That means the company has little pricing maneuverability as GM keeps up incentive pressure and Japanese automakers gain strength in segments formerly dominated by the Big 3. The F series represented 22.5 percent of Ford Motor's U.S. sales volume in 2002.
"Ford's product portfolio is particularly weak because it is very old and the cost is out of line," Hoselton says. "They are rolling out product that will actually worsen the situation.
"Ford made the bet that if they added more stuff to the vehicle, people would be willing to pay more," he says. "The fact is people will not pay more. Ford has not been able to recoup those costs so their profitability has gone into the tank."
Flynn maintains that the company's short-term problems are exaggerated.
Instead, he cites longer term concerns, including a pace of decision-making that lags competitors.
"They still tend to lumber along. They move too slowly," Flynn says. "And they are putting so much cost pressure on suppliers that they may wind up with some longer term relationship problems and quality and reliability issues."
Willing to listen
Bill Ford's answer has been to turn to others who have been in the trenches longer than he has.
He called financial whiz Allan Gilmour out of retirement and handed him the job of CFO in a bid to increase respect and credibility on Wall Street.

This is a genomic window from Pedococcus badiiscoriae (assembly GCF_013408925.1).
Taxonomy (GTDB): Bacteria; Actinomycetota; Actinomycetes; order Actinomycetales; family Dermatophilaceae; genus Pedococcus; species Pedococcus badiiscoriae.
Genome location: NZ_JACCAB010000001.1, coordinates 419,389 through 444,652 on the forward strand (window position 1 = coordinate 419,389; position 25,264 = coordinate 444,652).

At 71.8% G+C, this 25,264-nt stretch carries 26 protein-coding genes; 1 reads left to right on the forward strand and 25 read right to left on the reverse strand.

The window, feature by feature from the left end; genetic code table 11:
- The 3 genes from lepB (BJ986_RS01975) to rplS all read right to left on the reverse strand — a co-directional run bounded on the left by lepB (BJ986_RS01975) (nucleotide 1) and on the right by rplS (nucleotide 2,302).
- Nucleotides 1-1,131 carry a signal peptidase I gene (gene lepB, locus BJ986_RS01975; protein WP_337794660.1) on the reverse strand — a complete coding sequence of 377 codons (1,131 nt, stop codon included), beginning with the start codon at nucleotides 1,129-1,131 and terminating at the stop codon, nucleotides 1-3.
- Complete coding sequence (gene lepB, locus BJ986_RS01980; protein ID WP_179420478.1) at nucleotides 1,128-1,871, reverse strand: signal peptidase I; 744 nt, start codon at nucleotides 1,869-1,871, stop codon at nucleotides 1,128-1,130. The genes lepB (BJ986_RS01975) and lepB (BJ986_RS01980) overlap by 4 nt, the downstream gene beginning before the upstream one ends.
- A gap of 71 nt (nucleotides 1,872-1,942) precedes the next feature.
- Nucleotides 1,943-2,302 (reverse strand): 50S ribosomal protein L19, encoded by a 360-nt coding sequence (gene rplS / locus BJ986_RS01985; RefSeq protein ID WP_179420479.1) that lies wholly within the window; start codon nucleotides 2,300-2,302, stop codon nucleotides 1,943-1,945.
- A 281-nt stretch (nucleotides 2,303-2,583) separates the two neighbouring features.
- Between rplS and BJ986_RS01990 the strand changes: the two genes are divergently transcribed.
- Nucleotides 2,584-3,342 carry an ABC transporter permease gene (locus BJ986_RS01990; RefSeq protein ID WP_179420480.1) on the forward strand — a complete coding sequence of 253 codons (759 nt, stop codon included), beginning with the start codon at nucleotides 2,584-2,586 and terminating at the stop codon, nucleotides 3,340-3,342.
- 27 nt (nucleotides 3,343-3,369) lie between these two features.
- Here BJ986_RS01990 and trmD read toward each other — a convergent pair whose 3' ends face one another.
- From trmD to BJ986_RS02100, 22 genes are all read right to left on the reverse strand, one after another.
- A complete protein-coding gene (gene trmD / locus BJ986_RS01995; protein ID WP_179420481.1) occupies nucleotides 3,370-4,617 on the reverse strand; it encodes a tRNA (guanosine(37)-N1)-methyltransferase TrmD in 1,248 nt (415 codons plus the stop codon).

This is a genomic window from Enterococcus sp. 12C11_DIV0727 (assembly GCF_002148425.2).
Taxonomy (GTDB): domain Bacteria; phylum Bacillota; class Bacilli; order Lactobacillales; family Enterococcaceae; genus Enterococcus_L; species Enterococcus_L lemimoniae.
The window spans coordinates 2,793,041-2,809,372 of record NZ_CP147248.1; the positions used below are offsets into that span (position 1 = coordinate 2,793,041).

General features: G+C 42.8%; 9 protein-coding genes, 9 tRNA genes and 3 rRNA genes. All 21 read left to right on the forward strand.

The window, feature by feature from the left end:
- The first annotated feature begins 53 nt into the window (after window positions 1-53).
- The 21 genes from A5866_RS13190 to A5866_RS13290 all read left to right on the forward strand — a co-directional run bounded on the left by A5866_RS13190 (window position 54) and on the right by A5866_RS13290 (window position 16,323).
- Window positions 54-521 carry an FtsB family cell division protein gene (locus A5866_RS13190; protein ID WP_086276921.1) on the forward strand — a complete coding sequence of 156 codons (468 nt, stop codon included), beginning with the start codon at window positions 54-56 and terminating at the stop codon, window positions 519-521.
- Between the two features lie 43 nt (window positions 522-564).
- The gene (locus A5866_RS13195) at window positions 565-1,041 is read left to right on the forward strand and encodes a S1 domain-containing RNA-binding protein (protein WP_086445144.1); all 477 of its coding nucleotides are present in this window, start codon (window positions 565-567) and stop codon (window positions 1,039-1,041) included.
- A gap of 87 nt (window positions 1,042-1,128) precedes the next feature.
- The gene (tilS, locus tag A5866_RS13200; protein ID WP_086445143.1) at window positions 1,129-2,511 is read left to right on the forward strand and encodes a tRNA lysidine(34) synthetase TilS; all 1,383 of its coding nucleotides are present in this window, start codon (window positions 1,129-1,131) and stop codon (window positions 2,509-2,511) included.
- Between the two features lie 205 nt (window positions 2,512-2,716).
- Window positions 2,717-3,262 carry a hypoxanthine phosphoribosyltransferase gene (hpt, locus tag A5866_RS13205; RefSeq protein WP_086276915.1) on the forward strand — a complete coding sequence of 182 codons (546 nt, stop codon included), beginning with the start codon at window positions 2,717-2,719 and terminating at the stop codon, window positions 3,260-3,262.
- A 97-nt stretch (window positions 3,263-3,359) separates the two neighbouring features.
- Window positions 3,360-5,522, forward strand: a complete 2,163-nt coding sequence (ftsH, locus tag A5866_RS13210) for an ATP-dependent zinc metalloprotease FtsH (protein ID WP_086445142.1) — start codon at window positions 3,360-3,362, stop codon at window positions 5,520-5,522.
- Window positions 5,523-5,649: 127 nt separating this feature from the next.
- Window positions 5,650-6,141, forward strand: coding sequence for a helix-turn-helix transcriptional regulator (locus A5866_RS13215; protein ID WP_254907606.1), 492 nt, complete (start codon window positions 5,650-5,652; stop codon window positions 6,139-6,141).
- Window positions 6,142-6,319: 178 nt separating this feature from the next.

To battle GM in the showroom, he has turned to veteran sales hands such as Jim O'Connor, group vice president of North America marketing, sales and service; Steve Lyons, Ford Division president; and Darryl Hazel, Lincoln Mercury president.
He has been willing to hear the advice of retired veterans such as Ross Roberts, former general manager of Ford Division, and Robert Rewey, longtime Ford Motor marketing czar.
And he has been willing to cut costs, earning the nickname "Ford the Sword."
Few fault Bill Ford's intentions.
An amiable man who seems determined to move through life without showing off his vast family wealth, Bill Ford took office as CEO vowing to rebuild relationships frayed by Nasser. Bill Ford had been chairman since Jan. 1, 1999.
Unimpressed by wealth
"I was fortunate to grow up around wealth and power and realized how illusory it mostly is," he says. "That doesn't really hold any appeal for me. What does is to get this company back on track and really get us back to greatness."
Nasser vowed to tear up the traditional industrial-heartland underpinnings of Ford Motor. He didn't want to run an auto company. He wanted to run an Internet-paced global powerhouse.
Under Nasser, vehicle-making - the process of designing, engineering and building a car or truck - lost its stature as the premier focus of the organization. The talent pool churned as fresh voices and faces were imported from outside the auto industry.
The organization wobbled under the weight of Nasser's changes. At the time of Nasser's ouster, Bill Ford took over a company saddled with vehicle-quality problems, a costly product development system and widespread unrest in employee, supplier and dealer ranks.
Now it's up to Bill Ford to fix these problems. He says he never envisioned playing such a central role at Ford Motor. But when the job was thrust at him, he shouldered it.
He takes pains to say that he did so for the generations of Ford family members following him. But as he wrestles with turning around the company, it is too early to predict what legacy he will bequeath to his family as the company begins its second 100 years.